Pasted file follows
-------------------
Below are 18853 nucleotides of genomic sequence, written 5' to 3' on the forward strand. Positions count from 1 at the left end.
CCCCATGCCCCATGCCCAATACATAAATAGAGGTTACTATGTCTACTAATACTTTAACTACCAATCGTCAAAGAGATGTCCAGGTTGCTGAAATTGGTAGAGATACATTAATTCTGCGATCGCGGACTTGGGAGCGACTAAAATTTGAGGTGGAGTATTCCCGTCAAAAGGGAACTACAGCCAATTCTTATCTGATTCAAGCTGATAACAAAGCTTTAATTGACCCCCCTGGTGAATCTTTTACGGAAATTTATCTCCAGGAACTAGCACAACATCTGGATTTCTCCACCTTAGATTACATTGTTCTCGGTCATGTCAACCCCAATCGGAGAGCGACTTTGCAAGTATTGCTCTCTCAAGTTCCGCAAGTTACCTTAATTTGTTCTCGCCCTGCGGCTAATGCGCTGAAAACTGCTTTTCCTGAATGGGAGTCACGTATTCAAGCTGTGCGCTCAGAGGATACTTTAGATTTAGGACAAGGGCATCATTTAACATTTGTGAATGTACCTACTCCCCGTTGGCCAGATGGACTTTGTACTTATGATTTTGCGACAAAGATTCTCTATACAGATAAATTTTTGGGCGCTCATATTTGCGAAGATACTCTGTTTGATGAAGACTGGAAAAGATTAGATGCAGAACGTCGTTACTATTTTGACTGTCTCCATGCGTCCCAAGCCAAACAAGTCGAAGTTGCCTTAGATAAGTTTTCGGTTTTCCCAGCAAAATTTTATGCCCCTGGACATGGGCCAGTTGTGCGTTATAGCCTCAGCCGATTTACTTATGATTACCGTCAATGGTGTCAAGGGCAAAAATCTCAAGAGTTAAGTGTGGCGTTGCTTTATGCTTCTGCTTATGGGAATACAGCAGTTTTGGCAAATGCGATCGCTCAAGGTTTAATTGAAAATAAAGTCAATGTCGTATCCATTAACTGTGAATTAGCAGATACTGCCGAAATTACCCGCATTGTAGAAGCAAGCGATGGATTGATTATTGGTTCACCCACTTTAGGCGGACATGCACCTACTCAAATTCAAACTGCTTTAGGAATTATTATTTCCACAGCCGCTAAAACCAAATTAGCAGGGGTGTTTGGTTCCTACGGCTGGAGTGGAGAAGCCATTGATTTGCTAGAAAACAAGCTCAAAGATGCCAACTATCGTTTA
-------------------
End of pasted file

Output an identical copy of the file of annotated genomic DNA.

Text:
Below are 18853 nucleotides of genomic sequence, written 5' to 3' on the forward strand. Positions count from 1 at the left end.
CCCCATGCCCCATGCCCAATACATAAATAGAGGTTACTATGTCTACTAATACTTTAACTACCAATCGTCAAAGAGATGTCCAGGTTGCTGAAATTGGTAGAGATACATTAATTCTGCGATCGCGGACTTGGGAGCGACTAAAATTTGAGGTGGAGTATTCCCGTCAAAAGGGAACTACAGCCAATTCTTATCTGATTCAAGCTGATAACAAAGCTTTAATTGACCCCCCTGGTGAATCTTTTACGGAAATTTATCTCCAGGAACTAGCACAACATCTGGATTTCTCCACCTTAGATTACATTGTTCTCGGTCATGTCAACCCCAATCGGAGAGCGACTTTGCAAGTATTGCTCTCTCAAGTTCCGCAAGTTACCTTAATTTGTTCTCGCCCTGCGGCTAATGCGCTGAAAACTGCTTTTCCTGAATGGGAGTCACGTATTCAAGCTGTGCGCTCAGAGGATACTTTAGATTTAGGACAAGGGCATCATTTAACATTTGTGAATGTACCTACTCCCCGTTGGCCAGATGGACTTTGTACTTATGATTTTGCGACAAAGATTCTCTATACAGATAAATTTTTGGGCGCTCATATTTGCGAAGATACTCTGTTTGATGAAGACTGGAAAAGATTAGATGCAGAACGTCGTTACTATTTTGACTGTCTCCATGCGTCCCAAGCCAAACAAGTCGAAGTTGCCTTAGATAAGTTTTCGGTTTTCCCAGCAAAATTTTATGCCCCTGGACATGGGCCAGTTGTGCGTTATAGCCTCAGCCGATTTACTTATGATTACCGTCAATGGTGTCAAGGGCAAAAATCTCAAGAGTTAAGTGTGGCGTTGCTTTATGCTTCTGCTTATGGGAATACAGCAGTTTTGGCAAATGCGATCGCTCAAGGTTTAATTGAAAATAAAGTCAATGTCGTATCCATTAACTGTGAATTAGCAGATACTGCCGAAATTACCCGCATTGTAGAAGCAAGCGATGGATTGATTATTGGTTCACCCACTTTAGGCGGACATGCACCTACTCAAATTCAAACTGCTTTAGGAATTATTATTTCCACAGCCGCTAAAACCAAATTAGCAGGGGTGTTTGGTTCCTACGGCTGGAGTGGAGAAGCCATTGATTTGCTAGAAAACAAGCTCAAAGATGCCAACTATCGTTTA